In this step, as in the Meaning step, I add a lot of information. The significance I assign comes not just from the message, but also from the relationship of the message to my goals, concerns, feelings, values, past experiences, and information about what is happening around me. For example, suppose I am the project manager for a major product, and the test manager tells me, "We've just discovered a major defect in the system." If the project is scheduled to deliver the product in five months, I may see this as moderately bad news. On the other hand, if I have just sent a press release announcing that the product will be released in two days, the same message will have far greater significance.

Here, based on the meaning I'd assigned ("the man wants me to tell him the time"), the corresponding feeling I created was a mild, pleasant desire to help.

The Fourth Step: Acceptance

Next comes the Acceptance step. I decide, usually unconsciously, whether it is okay for me to feel what I am feeling. The question is not about whether the feeling is pleasant, but whether I will allow myself to feel it.

I may believe that some feelings and thoughts are not okay. If in the past I was punished or judged for expressing fear or anger, or even joy, I may have learned that I "should not" express these feelings, or even feel them. Or I may have learned that certain feelings are okay in some situations, but not in others. For example, it may be okay to feel anger at home, but not in a software project meeting.

In this case, it was okay for me to feel the mild, pleasant desire to help the watchless man.

The Fifth Step: Response

Based on the message I've received, the meaning I've made, the significance I've assigned, and my acceptance of my feelings, I start thinking of possible responses. I don't indiscriminately blurt out whatever comes into my head. I filter the responses and reject the ones that seem ineffective or inappropriate.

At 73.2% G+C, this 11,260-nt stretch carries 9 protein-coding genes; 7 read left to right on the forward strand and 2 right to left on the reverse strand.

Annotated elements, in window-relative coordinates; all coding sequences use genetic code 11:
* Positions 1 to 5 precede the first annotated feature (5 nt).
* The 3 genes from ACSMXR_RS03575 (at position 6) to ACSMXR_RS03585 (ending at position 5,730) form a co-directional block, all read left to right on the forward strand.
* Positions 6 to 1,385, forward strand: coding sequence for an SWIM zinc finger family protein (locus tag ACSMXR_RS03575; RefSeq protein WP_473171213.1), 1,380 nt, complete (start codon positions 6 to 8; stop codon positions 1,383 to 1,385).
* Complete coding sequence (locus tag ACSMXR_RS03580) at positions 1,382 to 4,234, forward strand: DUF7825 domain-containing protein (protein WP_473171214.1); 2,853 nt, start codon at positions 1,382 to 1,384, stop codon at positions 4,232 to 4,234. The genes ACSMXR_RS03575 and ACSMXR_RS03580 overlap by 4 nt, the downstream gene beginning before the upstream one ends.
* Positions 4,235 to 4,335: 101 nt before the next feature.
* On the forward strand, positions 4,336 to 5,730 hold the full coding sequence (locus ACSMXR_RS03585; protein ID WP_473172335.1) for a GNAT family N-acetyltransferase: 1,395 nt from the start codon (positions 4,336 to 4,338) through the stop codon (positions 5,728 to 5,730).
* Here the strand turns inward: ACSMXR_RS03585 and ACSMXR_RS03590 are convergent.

One filter is based on my decision about whether it is okay to feel what I am feeling. If it is okay, I can respond in a way that is congruent with what I truly think and feel. If not, I may try to hide my true thoughts and feelings.

Another filter is my rules for commenting. In my past, I may have learned rules such as "don't talk to strangers," or "never contradict the Director of QA in public," or "always respect your elders." If one of my rules applies to the response I'm considering, I may reject the response and think up another.

Eventually, I select one of the responses that pass through my filters, and I express my response through words, gestures, tone of voice, facial expressions, or other means. At that point, the other person's internal process begins, as in our "what time is it" example:

In this case, none of my rules for commenting applied. I looked at my watch and said, "It's 1:15."

The simple interaction took less than three seconds, and took place — as most interactions do — without my having even been aware of my internal process.

Untangling Interactions

Of course not all our information exchanges are as simple as asking the time of day; most day-to-day communications hold the potential for multiple snarls and tangles. When my communication gets tangled, I use the Ingredients of an Interaction model to slow down, examine my internal communication process, and discover where I may be making mistakes.

I focus first on my own process, because the errors I can most easily correct are the ones that I make. When I see and hear clearly, interpret accurately, assign the right significance, and accept my feelings, I understand other people's messages better, and my responses are more effective and appropriate. And when I understand well, I am better able to notice when other people misinterpret my messages, and to correct the misunderstanding.

Errors in Intake

Each step depends on earlier steps. If we get the earlier steps wrong, we are likely to compound the error in later steps, and respond in a way that bewilders the people we are talking to. When communication gets tangled, the Intake step is a good place to start looking for errors.

Here's an example of how Intake can go wrong. Jennifer, a tester, has spent three days testing the new customer contact database. She finished the testing, and sent her test report to Robert, the test manager. The next day, Robert called Jennifer, furious. "You wasted three days testing the contact database? We tested that already! I told you to test the contract database!"

When your communications get tangled, first make sure you are getting the Intake right. Ask yourself, "What did I see and hear?" Then validate your answer with the other person. "Did you say to test the contact database or the contract database?"